For a week beginning Aug. 4, 1902 the Elk’s club of Rochester sponsored a carnival at Ontario Beach Park. The Bostock-Ferari circus and shows came in about 25 railroad cars with 350 people and 200 wild and domestic animals. Frank C. Bostock ran the wild animal tent. That had shows with lions, tigers, leopards, bears, pumas, wolves, hyenas and other animals. He had been at the Pan-American Exposition (World’s Fair) in Buffalo in 1901. Mr. Bostock would come back to Ontario Beach Park in later years.
Other attractions were the five Belford Brothers (acrobats from the London Hippodrome), The four Ayerls (three women and a male aerialists from the Follies Bergare, Paris), the two Chester sisters (marvelous trapeze artists), Prince Youturkey (a Japanese man who appears in a “slide for life”), the Great Leon and his singing donkeys, Tom and Jerry, and lastly Mrs. Murphy, the monkey aeronaut who ascends in a balloon and makes a sensational parachute leap from 2,000 feet.
An exhibit was the “Streets of Cairo” with Turkish dancing girls and Arab warriors and swordsmen. It also included camels and donkeys. Another exhibit had dancers from Ceylon. Then there was a “Japanese Fair” and some Venetian Gondolas. I never did figure what the attraction called “The Girl from Up There” was. Only thing mentioned was that it was some sort of electrical show.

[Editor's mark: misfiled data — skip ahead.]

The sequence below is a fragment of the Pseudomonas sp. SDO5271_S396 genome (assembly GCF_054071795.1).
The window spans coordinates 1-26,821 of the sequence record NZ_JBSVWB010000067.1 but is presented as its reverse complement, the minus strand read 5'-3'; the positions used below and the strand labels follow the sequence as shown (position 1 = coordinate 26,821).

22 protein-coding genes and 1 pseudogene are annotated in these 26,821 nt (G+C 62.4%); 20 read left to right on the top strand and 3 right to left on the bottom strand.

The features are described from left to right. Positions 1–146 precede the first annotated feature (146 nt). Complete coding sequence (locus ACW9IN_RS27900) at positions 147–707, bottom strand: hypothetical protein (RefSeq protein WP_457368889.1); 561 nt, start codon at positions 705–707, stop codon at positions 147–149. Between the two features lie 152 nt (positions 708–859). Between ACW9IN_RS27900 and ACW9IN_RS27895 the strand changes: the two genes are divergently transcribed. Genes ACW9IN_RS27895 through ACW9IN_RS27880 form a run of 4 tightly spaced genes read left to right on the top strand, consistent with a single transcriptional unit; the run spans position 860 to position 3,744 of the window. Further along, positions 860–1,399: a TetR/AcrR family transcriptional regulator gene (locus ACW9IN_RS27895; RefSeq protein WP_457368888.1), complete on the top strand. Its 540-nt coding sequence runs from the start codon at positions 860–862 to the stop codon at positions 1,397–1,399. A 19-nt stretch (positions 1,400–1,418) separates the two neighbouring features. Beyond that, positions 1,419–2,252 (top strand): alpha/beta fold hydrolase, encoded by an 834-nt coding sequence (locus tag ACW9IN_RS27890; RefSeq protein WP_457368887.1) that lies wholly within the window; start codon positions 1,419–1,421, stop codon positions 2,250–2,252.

They also had the Aztec twins, Dora and Attie, who stood only 3 feet and weighed 37 pounds. Newspapers accounts say that their heads were no bigger than a good sized doll and they are intelligent but only spoke a few words of English
Mr. Esau is some kind of ape from the Congo who had a gold tooth. The Democrat & Chronicle of Aug. 5th said he was dressed in evening attire. Was 3½ years old. Pretended to play piano and use a typewriter. Eats with a knife and fork and pours his own tea. At the end of the act he sat on a chair at the edge of the stage and shook hands with anyone who wanted to.
Some of the outdoor attractions were free with admission to the Park but most attractions in tents, including the circus, had additional charges.
Late in 1902 there was a mention that there would be vaudeville shows until Oct. 1 at “The Casino Family Theater.” I thought that all gambling games had been pushed out of the park, but there were still some. In fact, a couple of men were arrested for breaking a nickel slot machine. They were sent to see Judge Laverty and were each fined $5 plus had to pay $25 for repairs to the machine.